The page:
However, the natural vegetation has been severely depleted with estimates of what is left down as far a 5.4%. Despite this, the region is still home to 3,356 species of vascular plants, half the total of the state of Veracruz, and includes 400 species of trees. The wild vegetation is mostly found at the higher elevations, on the volcanos near the coast. Endangered species of fauna include Chironectes minimus, Vampyrum spectrum, Alouatta palliate, Ateles geoffroyii, Cyclopes didactylus. There are fifteen plant species that are endemic to the region.
Although all living opossums are essentially opportunistic omnivores, different species vary in the amount of meat and vegetation they include in their diet. Members of the Caluromyinae are essentially frugivorous; whereas the lutrine opossum and Patagonian opossum primarily feed on other animals. The yapok ("Chironectes minimus") is particularly unusual, as it is the only living semi-aquatic marsupial, using its webbed hindlimbs to dive in search of freshwater mollusks and crayfish. Most opossums are scansorial, well-adapted to life in the trees or on the ground, but members of the Caluromyinae and Glironiinae are primarily arboreal, whereas species of "Metachirus", "Monodelphis", and to a lesser degree "Didelphis" show adaptations for life on the ground.
Nephelomys moerex is a species of rodent in the genus "Nephelomys" of family Cricetidae. The type locality is at Mindo in western Ecuador, where it has been recorded together with three other rodents of the oryzomyine group, "Sigmodontomys aphrastus", "Mindomys hammondi", and "Handleyomys alfaroi", as well as three opossums, "Chironectes minimus" and unidentified species of "Didelphis" and "Marmosa". Mindo is a "tiny agricultural community" located at 0°02'S, 78°48'W and above sea level. It was originally described by Oldfield Thomas as a subspecies of "Oryzomys albigularis". It remained synonymized under this species until it was recognized as a separate species when the genus "Nephelomys" was established for "Oryzomys albigularis" and related species in 2006.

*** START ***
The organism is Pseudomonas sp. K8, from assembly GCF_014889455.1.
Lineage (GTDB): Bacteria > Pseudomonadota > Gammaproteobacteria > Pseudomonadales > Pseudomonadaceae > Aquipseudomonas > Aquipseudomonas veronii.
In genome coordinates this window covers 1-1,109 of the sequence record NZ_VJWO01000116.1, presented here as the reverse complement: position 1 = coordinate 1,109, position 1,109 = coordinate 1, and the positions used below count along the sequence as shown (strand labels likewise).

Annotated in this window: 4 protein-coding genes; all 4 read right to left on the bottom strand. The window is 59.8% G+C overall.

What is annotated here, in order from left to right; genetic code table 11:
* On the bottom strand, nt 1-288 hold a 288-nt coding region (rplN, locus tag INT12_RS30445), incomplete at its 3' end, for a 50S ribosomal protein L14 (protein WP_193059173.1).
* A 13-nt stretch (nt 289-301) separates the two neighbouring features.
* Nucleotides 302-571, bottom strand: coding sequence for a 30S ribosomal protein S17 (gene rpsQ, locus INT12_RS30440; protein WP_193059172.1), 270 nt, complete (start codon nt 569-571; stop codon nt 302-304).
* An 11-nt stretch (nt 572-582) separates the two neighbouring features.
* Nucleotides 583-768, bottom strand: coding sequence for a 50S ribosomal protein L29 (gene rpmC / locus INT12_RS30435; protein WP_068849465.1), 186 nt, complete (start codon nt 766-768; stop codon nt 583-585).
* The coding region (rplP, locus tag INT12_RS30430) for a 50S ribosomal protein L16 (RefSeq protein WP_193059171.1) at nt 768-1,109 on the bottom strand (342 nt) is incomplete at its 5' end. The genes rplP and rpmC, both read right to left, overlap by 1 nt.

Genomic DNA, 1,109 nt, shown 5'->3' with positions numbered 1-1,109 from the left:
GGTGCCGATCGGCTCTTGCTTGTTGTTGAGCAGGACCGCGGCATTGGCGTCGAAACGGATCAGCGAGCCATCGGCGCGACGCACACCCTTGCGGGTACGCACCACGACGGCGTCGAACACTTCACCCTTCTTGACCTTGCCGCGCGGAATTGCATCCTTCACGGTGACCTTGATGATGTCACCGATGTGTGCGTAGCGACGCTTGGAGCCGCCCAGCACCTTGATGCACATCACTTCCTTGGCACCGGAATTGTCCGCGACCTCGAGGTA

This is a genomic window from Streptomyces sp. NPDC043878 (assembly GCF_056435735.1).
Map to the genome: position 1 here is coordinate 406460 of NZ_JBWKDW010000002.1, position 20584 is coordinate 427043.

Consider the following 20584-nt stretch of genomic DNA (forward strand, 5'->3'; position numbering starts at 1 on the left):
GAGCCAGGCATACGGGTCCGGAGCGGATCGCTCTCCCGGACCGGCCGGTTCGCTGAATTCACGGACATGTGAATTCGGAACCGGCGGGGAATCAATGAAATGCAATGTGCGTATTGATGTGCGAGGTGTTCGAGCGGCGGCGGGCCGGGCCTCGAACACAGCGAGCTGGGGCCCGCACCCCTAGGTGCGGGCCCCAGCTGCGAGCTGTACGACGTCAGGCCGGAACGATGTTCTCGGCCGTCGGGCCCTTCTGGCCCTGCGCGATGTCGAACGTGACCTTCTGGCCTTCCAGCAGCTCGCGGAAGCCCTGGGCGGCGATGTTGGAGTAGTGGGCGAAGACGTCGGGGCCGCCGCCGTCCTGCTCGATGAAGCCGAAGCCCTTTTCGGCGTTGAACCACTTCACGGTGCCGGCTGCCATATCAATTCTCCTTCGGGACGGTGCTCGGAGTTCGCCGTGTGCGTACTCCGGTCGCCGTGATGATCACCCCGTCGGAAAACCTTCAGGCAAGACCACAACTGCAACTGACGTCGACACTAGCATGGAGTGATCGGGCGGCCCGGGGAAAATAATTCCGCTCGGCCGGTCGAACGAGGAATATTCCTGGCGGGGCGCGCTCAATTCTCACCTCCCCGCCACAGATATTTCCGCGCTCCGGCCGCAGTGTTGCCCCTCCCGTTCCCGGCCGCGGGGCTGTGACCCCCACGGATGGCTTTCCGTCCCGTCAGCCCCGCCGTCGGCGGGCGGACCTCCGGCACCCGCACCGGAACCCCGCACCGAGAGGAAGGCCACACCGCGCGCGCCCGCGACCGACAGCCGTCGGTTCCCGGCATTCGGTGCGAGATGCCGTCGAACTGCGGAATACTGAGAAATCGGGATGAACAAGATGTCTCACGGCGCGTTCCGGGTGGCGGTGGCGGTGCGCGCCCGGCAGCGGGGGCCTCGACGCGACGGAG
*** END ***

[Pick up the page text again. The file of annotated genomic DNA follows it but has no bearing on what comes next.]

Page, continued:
Opossums (order Didelphimorphia), the largest group of American marsupials, are of limited diversity in the Caribbean. The large opossum "Didelphis marsupialis" is found on Trinidad and Tobago and in the Windward Islands up to Dominica, being found on Martinique, Saint Lucia, Saint Vincent, Grenada, and the Grenadines of Carriacou, Mustique, and Bequia. At least some of the latter populations may have been introduced by humans. In Central America, it is also found on the islands of Cozumel, Mexico, and Roatán, Honduras. The smaller "Marmosa robinsoni" is also known from Trinidad, Tobago, Grenada, and Roatán, but the classification of Central American populations of this species is unclear. In addition, "Marmosa murina" is known from Trinidad and Tobago, "Marmosops fuscatus" and "Chironectes minimus" from Trinidad only, and "Caluromys philander" from Trinidad and the Venezuelan island of Margarita. A related species, "Caluromys derbianus", is known from the small Panamanian island of Escudo de Veraguas.